# take a peek at what we've got

## $success
## [1] TRUE
## $results
## $results$baseURL
## [1] ""
## $results$fileList
##   id                            name        title
## 1 45                 metadata.sqlite     Metadata
## 2 51 finder_comcast_matlantic.sqlite Mid-Atlantic
## 3 52      finder_comcast_west.sqlite         West
## 4 53   finder_comcast_midwest.sqlite      Midwest
## 5 54  finder_comcast_nengland.sqlite    Northeast
## 6 55     finder_comcast_south.sqlite        South
##                                                  description lastUpdated
## 1                                                       <NA>    20140513
## 2                                 DC, DE, MD, NJ, PA, VA, WV    20140513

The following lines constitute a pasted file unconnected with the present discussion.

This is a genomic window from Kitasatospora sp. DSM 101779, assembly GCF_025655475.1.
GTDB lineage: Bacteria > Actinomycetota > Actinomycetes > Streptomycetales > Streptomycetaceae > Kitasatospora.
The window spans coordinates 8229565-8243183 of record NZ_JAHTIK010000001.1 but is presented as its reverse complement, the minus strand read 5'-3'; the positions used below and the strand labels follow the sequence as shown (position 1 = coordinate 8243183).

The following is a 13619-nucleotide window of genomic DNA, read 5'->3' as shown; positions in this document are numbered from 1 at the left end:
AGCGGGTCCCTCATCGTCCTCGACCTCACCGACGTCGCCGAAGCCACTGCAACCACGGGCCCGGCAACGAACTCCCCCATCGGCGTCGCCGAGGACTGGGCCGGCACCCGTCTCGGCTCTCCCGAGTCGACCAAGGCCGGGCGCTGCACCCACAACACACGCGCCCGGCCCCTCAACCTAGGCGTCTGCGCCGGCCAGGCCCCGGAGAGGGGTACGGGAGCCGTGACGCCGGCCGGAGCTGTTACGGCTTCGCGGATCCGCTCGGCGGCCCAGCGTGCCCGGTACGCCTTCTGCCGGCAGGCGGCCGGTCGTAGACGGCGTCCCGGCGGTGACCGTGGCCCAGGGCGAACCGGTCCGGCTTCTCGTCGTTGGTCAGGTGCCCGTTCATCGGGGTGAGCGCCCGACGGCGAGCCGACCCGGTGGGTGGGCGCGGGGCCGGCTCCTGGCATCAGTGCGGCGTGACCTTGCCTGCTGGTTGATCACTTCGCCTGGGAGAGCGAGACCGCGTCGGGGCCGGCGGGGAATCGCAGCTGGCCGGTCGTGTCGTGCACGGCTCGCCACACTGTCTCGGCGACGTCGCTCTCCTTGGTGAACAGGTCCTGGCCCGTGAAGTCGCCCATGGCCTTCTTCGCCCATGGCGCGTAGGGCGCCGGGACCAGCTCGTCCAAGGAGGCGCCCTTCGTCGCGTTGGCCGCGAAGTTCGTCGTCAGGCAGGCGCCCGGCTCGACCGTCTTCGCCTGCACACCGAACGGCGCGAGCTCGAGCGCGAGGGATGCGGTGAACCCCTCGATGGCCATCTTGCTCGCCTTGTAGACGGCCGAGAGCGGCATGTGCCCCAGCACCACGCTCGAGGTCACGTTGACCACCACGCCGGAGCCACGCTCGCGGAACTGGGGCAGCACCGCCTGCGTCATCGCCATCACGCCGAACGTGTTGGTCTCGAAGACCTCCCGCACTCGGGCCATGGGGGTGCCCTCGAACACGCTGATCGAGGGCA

## 3 AK, AZ, CA, CO, HI, ID, MT, NV, NM, ND, OR, SD, UT, WA, WY    20140513
## 4         AR, IL, IN, IA, KS, KY, MI, MN, MO, NE, OH, OK, WI    20140513
## 5                                 CT, ME, MA, NH, NY, RI, VT    20140513
## 6                         AL, FL, GA, LA, MS, NC, SC, TN, TX    20140513
##   fileSize  txSize isMeta
## 1    11264    3210   TRUE
## 2  9963520 2839603  FALSE
## 3  5770240 1644518  FALSE
## 4  3235840  922214  FALSE
## 5 10811392 3081246  FALSE
## 6  5476352 1560760  FALSE
## $results$generated
## [1] 1401553861

We can see that each region (from the app screen capture) has an entry in the resp$results$fileList data frame that obviously corresponds to a SQLite database for that region. Furthermore, each one also shows when it was last updated (which you can then use to determine if you need to re-download it). There’s also a metadata.sqlite file that might be interesting to poke around at as well.